Alternative framework for economic governance
The current global economic crisis provides stark evidence that the economic policies of the last 3 decades have not been working.
The devastation that the crisis has wrought on the most vulnerable households in the Global North and Global South is a reminder that the formulation of economic policy and the realization of human rights (economic, social, political, civil and cultural) have for too long been divorced from one another. Economic policy and human rights do not have to be opposing forces, but can exist symbiotically.
Macroeconomic policies affect the operation of the economy as a whole, shaping the availability and distribution of resources. Within this context, fiscal and monetary policies are key.
- Fiscal policy refers to both public revenue and public expenditure, and the relationships between them as expressed in the government budget.
- Monetary policy includes policies on interest and exchange rates and the money supply, as well as the regulation of the financial sector.
- Macroeconomic policies are implemented using instruments such as taxation, government spending, and control over the supply of money and credit.
These policies affect key prices such as interest and exchange rates that directly influence, among other things, the level of employment, access to affordable credit, and the housing market.
Applying a human rights framework to macroeconomic policy allows States to better comply with their obligation to respect, protect, and fulfill economic and social rights. Human rights are internationally agreed-upon universal standards. These legal norms are articulated in United Nations treaties including, the Universal Declaration of Human Rights (UDHR), the International Covenant on Civil and Political Rights (ICCPR), and the International Covenant on Economic, Social and Cultural Rights (ICESCR).
Article 1 of the UDHR states that, “All human beings are born free and equal in dignity and rights.”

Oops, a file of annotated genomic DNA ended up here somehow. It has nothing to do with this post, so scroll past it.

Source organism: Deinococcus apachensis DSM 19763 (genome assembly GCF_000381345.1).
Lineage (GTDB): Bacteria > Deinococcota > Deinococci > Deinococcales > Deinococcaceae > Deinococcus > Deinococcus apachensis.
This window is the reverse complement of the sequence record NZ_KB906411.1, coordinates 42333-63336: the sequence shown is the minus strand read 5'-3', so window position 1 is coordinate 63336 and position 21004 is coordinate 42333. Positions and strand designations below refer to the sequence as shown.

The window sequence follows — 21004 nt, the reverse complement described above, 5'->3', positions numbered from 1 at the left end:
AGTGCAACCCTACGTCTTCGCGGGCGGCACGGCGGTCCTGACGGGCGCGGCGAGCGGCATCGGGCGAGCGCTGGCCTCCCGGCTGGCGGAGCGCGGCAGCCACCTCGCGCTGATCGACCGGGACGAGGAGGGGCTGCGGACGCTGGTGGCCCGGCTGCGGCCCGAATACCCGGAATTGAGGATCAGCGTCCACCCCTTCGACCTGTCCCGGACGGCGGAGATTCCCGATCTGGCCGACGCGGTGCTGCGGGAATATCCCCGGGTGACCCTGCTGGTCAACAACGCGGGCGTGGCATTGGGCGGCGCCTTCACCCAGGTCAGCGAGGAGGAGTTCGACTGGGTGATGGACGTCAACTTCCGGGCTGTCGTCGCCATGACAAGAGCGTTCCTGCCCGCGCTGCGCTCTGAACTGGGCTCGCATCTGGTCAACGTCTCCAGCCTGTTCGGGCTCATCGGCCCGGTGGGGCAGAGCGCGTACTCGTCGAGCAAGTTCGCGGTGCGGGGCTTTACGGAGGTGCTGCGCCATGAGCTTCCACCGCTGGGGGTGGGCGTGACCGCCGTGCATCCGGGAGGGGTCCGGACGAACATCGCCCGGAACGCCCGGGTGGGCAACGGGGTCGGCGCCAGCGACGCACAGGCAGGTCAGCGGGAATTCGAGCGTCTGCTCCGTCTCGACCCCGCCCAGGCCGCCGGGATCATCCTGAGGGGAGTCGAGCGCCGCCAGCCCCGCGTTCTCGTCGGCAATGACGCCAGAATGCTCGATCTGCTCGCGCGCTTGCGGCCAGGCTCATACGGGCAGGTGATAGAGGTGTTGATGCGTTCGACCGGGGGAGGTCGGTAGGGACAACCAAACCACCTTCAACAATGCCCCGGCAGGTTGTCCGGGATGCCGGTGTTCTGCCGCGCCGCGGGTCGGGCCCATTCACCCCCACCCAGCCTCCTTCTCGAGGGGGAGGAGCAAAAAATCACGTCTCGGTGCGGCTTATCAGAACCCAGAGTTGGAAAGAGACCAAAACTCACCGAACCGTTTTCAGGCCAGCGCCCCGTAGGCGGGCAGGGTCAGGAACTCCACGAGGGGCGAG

Although the UDHR was written about six decades ago its relevance is enduring. Many of the ideas address concerns and critical issues that people continue to face globally. Issues regarding inhuman punishment (Art. 5), discrimination (Art. 7), property ownership (Art. 17), equal pay for equal work (Art. 23/2), and access to education (Art. 26/1) are pertinent matters in countries South and North of the equator.
More specifically, States have an obligation under international law to respect, protect and fulfill human rights, including the economic and social rights of people within their jurisdiction. This is particularly relevant now given the financial crisis. In the U.S., regulation is skewed in favor of certain interests. The failure to extend government’s supervisory role in the context of social and economic change is a failure with regard to the obligation to protect human rights.
States should abide by key human rights principles to achieve economic and social rights. Some of the principles have potentially important implications for governance of financial institutions and markets, yet these possibilities have been underexplored.
Economic and social rights have a concrete institutional and legal grounding. Global declarations, international treaties, covenants, and, in a number of cases, national constitutions have incorporated aspects of the economic and social rights framework—providing an institutional infrastructure in national and international law.
Some have suggested that a consideration of global justice may not be a useful pursuit because of the institutional complexities involved. However, this does not get around that fact that global institutions already have an impact on social justice, both positive and negative.
It is useful to tease out the implications that elements of alternative frameworks have for economic governance, specifically those supported by existing institutions. Economic and social rights represent one such concrete framework. The framework is an evolving one, and ongoing discussion and deliberation is necessary to address underdeveloped areas and potential deficiencies.
Learn more about this proposition
- How to Apply a Human Rights Framework to Macroeconomic Strategies by Center for Women’s Global Leadership (CWGL)
This section is based on CWGL’s blog “Applying a Human Rights Framework to Macroeconomic Policies” (2012).
Part of our series of
Feminist Propositions for a Just Economy